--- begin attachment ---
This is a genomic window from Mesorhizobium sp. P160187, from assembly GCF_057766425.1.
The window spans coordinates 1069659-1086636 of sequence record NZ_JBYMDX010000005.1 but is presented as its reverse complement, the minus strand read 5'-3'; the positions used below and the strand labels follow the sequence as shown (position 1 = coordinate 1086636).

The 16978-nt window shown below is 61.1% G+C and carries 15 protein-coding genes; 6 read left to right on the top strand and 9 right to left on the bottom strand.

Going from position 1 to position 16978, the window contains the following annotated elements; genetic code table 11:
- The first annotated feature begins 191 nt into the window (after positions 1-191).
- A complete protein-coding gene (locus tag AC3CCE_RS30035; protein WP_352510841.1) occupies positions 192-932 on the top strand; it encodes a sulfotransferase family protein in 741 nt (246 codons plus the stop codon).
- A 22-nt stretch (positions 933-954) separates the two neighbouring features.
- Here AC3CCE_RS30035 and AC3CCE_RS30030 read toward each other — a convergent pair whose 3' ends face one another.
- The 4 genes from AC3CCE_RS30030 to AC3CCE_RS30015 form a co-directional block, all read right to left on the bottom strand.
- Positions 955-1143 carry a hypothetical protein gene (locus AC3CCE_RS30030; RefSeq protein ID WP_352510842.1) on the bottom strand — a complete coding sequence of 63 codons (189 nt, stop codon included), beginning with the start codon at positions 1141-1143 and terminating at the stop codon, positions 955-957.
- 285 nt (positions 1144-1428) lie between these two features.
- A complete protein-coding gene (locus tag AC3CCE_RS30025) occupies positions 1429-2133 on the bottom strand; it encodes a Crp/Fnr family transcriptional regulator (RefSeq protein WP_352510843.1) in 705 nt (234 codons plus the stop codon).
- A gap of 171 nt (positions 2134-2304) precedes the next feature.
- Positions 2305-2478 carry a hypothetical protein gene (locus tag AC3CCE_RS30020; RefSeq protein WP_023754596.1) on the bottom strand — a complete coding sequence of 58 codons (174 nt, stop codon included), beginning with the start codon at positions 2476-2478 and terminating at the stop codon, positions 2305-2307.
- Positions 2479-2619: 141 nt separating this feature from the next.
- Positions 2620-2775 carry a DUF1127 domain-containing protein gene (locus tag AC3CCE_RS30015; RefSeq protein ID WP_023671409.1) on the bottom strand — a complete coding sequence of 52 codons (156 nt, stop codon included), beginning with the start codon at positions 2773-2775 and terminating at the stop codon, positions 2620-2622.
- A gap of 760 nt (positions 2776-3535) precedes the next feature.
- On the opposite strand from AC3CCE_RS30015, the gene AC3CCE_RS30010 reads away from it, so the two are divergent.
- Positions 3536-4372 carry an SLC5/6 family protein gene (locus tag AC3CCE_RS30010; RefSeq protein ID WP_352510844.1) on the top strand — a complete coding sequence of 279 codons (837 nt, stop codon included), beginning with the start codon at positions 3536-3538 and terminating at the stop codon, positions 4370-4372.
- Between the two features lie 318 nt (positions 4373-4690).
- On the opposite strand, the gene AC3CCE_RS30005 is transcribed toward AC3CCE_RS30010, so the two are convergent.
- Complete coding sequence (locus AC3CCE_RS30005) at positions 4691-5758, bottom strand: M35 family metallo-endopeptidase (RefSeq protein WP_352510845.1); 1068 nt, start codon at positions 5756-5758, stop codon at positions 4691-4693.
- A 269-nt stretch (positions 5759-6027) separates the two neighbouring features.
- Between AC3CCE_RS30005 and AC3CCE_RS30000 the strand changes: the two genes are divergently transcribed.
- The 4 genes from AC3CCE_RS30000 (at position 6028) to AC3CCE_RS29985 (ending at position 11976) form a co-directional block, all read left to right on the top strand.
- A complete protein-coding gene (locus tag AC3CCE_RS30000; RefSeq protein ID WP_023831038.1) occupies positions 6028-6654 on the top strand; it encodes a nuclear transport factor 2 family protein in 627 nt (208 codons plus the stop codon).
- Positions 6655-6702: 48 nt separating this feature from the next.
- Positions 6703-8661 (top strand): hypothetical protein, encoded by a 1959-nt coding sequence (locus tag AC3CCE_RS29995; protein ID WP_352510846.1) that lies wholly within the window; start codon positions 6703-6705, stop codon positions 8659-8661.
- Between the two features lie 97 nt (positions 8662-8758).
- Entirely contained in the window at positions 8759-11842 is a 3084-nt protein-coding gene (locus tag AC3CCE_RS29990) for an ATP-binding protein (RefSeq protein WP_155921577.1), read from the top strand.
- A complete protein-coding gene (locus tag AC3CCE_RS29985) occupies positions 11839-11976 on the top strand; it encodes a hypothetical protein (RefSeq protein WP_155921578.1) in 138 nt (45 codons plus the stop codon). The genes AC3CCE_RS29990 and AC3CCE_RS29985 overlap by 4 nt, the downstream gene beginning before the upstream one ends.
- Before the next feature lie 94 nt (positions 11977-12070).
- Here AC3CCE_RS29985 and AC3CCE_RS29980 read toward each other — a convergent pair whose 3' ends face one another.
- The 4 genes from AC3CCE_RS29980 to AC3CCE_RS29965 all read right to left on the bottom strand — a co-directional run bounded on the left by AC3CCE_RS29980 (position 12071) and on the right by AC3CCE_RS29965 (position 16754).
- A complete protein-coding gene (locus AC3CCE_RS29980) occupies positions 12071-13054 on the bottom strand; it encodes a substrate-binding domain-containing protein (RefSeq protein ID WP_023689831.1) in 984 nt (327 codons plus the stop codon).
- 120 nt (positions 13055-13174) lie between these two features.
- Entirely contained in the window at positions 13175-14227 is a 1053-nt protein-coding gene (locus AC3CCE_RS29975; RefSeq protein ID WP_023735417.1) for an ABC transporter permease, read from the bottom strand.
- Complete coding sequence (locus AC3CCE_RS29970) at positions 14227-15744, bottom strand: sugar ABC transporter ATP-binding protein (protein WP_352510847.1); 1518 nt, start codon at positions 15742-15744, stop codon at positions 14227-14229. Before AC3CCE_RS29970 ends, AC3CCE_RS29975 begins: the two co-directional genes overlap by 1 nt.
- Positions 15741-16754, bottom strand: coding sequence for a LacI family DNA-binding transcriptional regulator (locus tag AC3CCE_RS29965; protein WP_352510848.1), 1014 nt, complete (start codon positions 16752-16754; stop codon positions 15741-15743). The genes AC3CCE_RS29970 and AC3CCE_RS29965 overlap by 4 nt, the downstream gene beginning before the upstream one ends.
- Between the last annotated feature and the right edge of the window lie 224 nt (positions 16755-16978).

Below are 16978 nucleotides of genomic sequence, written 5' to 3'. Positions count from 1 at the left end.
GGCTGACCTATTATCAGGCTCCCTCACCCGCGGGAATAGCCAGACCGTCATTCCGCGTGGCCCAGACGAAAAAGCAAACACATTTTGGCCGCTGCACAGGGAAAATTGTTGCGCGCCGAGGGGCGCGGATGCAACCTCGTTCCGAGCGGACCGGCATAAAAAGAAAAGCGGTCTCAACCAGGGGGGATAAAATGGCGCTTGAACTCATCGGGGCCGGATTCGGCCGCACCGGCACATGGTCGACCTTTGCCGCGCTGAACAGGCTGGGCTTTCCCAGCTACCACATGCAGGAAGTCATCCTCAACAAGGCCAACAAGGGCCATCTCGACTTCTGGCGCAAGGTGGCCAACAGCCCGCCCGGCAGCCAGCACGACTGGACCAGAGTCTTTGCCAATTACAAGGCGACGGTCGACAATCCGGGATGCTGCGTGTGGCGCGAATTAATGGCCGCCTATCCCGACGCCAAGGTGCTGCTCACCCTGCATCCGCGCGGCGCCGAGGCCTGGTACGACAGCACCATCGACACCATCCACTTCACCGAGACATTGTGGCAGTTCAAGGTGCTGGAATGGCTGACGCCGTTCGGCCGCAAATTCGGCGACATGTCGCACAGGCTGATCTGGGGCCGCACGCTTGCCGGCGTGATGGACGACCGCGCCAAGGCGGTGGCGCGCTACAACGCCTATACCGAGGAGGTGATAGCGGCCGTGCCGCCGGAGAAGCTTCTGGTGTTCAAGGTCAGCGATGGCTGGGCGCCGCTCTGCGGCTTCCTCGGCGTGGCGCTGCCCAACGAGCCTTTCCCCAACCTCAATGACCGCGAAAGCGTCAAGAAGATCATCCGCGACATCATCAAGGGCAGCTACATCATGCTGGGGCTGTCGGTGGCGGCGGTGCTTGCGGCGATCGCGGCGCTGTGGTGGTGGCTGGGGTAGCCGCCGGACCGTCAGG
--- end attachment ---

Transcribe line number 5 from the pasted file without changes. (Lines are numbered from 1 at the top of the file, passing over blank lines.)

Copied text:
- The first annotated feature begins 191 nt into the window (after positions 1-191).